02:51 PM Sep 26 2014 |


United States

(Another) Mini Lesson No. 32 – Preaching to the choir / Go to town / Frankly speaking

Please Note: This mini lesson have the same title (Understanding American English Phrases) name but is located in the Teacher Talk Forum. There are more lessons here than in the other forum with the same name.

American English is full of various phrases, idioms and expressions to communicate certain thought(s). Usually they do not follow logical reasoning and cannot be determined by defining each individual word.

The key to learning phrases is to expose you to them through media such as TV, interviews, English teachers, English websites, commentaries, movies, songs, radio, newspaper/magazine articles, personal contact and any other means of English exposure. 

The following phrases are commonly used in everyday American English. Add them to your phrase vocabulary list and you will increase your understanding when you encounter them. Let’s get started:

A. Preaching to the choir  This phrase is used when a speaker is talking to someone who is already in agreement with the speaker. In other words, the speaker is talking to a “captive audience” who is already “believers” in the message.

Background: The scenario of this phrase is one where a preacher in a church is speaking a message to the congregation with the choir seated behind him/her who already is converts and believers in the message.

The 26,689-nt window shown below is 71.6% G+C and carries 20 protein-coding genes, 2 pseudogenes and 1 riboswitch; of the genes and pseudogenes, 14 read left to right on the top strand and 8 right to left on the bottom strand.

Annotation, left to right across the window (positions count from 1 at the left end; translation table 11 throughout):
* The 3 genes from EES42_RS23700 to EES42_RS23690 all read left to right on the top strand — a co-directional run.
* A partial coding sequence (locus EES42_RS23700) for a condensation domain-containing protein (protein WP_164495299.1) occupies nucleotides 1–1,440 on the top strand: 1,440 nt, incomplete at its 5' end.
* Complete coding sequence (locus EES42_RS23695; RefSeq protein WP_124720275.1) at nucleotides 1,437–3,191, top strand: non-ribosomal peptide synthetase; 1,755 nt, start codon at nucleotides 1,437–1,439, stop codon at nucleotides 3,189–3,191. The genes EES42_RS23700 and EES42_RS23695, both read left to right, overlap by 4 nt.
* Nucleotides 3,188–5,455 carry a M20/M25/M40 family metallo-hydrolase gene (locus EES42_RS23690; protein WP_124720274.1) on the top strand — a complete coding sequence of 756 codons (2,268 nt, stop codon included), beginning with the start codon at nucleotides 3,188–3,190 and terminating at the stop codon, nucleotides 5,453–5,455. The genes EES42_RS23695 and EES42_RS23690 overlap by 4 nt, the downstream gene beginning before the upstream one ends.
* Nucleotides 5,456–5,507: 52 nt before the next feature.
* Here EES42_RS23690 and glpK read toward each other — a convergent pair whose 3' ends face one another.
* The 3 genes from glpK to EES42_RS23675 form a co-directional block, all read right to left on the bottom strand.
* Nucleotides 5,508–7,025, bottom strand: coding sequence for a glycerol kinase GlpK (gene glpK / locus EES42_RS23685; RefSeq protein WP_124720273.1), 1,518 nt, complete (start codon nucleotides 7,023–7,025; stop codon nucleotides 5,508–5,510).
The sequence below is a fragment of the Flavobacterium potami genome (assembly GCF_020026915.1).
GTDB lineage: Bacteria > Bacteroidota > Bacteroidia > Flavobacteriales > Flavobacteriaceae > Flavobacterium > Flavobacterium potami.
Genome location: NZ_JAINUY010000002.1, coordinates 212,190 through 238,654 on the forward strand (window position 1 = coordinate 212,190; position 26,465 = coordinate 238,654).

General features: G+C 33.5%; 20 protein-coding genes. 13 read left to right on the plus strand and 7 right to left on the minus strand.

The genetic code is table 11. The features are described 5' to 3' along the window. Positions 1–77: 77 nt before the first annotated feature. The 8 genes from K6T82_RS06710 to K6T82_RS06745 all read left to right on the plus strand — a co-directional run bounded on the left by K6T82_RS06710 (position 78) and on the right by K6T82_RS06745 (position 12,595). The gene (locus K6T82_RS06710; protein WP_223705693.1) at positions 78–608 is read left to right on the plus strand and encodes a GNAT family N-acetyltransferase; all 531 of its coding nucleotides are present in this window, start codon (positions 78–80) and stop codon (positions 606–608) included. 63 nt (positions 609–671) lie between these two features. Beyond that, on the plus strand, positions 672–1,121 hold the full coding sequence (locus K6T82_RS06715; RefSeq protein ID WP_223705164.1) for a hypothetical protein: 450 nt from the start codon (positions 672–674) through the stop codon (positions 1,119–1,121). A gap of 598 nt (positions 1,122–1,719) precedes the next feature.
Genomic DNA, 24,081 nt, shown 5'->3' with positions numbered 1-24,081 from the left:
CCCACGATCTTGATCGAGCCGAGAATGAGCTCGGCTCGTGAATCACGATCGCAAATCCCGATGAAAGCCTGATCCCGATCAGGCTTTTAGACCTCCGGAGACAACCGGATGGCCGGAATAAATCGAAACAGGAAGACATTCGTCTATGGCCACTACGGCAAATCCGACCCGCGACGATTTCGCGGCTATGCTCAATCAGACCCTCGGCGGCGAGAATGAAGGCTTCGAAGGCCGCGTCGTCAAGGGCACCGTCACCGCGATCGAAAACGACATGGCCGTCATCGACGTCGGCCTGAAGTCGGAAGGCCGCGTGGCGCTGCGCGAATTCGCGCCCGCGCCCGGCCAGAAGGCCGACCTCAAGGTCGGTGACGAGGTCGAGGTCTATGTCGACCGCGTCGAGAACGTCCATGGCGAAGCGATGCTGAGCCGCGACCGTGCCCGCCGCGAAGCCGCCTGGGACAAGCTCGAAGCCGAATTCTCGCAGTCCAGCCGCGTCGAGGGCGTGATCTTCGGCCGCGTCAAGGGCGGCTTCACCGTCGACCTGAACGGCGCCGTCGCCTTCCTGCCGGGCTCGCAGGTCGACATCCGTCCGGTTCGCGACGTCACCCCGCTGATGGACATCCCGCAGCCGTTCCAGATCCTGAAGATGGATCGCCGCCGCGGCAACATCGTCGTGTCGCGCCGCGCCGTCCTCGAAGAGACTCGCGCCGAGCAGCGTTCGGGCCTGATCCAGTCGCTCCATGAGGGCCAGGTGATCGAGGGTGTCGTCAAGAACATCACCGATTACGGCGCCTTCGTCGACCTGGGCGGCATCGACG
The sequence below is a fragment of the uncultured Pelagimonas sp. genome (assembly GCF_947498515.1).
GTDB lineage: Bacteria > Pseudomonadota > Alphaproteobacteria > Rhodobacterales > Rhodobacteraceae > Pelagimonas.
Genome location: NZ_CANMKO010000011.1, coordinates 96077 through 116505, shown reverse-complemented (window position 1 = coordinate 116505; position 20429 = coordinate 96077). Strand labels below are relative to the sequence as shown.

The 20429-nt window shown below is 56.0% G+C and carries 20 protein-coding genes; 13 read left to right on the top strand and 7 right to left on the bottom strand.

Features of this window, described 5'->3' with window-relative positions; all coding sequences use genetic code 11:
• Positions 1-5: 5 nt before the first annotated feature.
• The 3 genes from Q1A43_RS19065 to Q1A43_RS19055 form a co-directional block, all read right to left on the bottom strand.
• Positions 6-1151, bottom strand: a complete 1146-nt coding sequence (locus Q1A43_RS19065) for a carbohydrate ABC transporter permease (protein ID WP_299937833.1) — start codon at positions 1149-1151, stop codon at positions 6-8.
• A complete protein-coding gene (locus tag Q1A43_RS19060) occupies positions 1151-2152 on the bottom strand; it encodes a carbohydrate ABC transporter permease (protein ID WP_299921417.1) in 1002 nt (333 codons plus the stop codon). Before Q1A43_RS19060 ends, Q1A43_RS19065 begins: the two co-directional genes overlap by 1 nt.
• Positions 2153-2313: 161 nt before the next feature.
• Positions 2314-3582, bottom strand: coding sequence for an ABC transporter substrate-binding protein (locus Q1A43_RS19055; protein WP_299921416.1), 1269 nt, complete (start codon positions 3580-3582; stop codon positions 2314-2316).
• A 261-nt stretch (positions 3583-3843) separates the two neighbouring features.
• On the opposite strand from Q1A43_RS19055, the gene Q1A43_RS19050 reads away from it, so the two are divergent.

The point of using this phrase is to indicate that a speaker is speaking a message that is redundant, that is, he/she is speaking to the wrong audience by trying to convince someone who is already convinced. Therefore, they are wasting their time speaking the message. Here is an example:

A politician while campaigning in a rural section of the country was speaking to a group of farmers about the value of hard work relating to their income from farming.

One of the farmers said to another farmer, “what is he talking about? Don’t he know he is “Preaching to the choir!” We already work hard from sun up to sun down, he needs to tell us how he will work to have the government help us financially during this draught that has reduced our crops and resulted in financial hardship to us farmers!”